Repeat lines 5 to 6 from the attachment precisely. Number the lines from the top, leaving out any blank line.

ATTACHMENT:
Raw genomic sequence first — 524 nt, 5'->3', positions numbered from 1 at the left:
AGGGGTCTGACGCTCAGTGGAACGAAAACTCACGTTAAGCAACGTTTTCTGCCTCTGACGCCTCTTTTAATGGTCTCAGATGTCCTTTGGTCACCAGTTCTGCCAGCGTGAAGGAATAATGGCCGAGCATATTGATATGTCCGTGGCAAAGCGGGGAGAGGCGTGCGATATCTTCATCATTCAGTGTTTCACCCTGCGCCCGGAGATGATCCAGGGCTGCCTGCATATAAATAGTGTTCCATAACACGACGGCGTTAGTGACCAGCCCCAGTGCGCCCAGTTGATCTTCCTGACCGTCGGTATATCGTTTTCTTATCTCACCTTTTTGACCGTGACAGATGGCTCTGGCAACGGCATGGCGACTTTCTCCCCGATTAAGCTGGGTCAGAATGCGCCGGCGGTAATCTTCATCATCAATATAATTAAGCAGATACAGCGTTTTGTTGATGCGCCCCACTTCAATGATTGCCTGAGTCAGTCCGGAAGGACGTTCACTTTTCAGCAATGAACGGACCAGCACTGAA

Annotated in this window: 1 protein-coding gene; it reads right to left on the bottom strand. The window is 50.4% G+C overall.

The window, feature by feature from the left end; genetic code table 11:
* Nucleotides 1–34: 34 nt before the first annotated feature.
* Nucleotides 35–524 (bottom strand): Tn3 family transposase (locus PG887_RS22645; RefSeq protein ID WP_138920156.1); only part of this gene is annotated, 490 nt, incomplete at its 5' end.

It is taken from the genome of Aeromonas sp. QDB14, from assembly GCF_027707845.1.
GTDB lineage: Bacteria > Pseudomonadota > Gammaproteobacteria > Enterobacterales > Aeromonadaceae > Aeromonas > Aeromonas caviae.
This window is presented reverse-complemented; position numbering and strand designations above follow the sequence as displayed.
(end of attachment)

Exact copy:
* Nucleotides 1–34: 34 nt before the first annotated feature.
* Nucleotides 35–524 (bottom strand): Tn3 family transposase (locus PG887_RS22645; RefSeq protein ID WP_138920156.1); only part of this gene is annotated, 490 nt, incomplete at its 5' end.